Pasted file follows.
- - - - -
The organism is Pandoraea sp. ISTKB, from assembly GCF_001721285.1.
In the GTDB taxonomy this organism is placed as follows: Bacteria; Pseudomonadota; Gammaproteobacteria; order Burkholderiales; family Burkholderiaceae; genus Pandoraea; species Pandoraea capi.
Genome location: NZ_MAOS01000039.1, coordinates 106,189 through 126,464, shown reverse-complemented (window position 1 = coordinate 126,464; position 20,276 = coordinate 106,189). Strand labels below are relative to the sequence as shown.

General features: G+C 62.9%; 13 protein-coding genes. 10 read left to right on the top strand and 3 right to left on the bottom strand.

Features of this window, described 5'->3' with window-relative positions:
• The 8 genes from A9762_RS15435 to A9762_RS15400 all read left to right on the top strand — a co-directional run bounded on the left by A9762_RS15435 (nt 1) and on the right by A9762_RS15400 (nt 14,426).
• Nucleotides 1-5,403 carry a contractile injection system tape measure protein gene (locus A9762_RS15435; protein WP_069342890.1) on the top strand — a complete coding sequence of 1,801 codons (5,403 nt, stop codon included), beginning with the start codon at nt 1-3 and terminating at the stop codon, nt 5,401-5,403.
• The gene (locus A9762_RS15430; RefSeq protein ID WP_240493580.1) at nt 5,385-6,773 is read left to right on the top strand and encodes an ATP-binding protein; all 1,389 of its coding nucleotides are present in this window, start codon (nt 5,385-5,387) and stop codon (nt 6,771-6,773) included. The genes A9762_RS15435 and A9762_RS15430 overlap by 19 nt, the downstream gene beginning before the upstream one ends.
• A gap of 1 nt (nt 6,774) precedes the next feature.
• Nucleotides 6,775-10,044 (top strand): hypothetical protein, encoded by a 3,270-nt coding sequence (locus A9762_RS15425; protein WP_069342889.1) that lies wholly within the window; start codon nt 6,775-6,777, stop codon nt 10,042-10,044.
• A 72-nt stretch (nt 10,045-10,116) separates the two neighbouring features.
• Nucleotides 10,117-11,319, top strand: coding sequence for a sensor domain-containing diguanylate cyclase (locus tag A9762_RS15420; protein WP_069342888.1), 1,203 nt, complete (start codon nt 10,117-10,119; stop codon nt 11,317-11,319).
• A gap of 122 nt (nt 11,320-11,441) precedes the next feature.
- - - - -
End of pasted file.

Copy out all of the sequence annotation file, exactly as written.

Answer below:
The organism is Pandoraea sp. ISTKB, from assembly GCF_001721285.1.
In the GTDB taxonomy this organism is placed as follows: Bacteria; Pseudomonadota; Gammaproteobacteria; order Burkholderiales; family Burkholderiaceae; genus Pandoraea; species Pandoraea capi.
Genome location: NZ_MAOS01000039.1, coordinates 106,189 through 126,464, shown reverse-complemented (window position 1 = coordinate 126,464; position 20,276 = coordinate 106,189). Strand labels below are relative to the sequence as shown.

General features: G+C 62.9%; 13 protein-coding genes. 10 read left to right on the top strand and 3 right to left on the bottom strand.

Features of this window, described 5'->3' with window-relative positions:
• The 8 genes from A9762_RS15435 to A9762_RS15400 all read left to right on the top strand — a co-directional run bounded on the left by A9762_RS15435 (nt 1) and on the right by A9762_RS15400 (nt 14,426).
• Nucleotides 1-5,403 carry a contractile injection system tape measure protein gene (locus A9762_RS15435; protein WP_069342890.1) on the top strand — a complete coding sequence of 1,801 codons (5,403 nt, stop codon included), beginning with the start codon at nt 1-3 and terminating at the stop codon, nt 5,401-5,403.
• The gene (locus A9762_RS15430; RefSeq protein ID WP_240493580.1) at nt 5,385-6,773 is read left to right on the top strand and encodes an ATP-binding protein; all 1,389 of its coding nucleotides are present in this window, start codon (nt 5,385-5,387) and stop codon (nt 6,771-6,773) included. The genes A9762_RS15435 and A9762_RS15430 overlap by 19 nt, the downstream gene beginning before the upstream one ends.
• A gap of 1 nt (nt 6,774) precedes the next feature.
• Nucleotides 6,775-10,044 (top strand): hypothetical protein, encoded by a 3,270-nt coding sequence (locus A9762_RS15425; protein WP_069342889.1) that lies wholly within the window; start codon nt 6,775-6,777, stop codon nt 10,042-10,044.
• A 72-nt stretch (nt 10,045-10,116) separates the two neighbouring features.
• Nucleotides 10,117-11,319, top strand: coding sequence for a sensor domain-containing diguanylate cyclase (locus tag A9762_RS15420; protein WP_069342888.1), 1,203 nt, complete (start codon nt 10,117-10,119; stop codon nt 11,317-11,319).
• A gap of 122 nt (nt 11,320-11,441) precedes the next feature.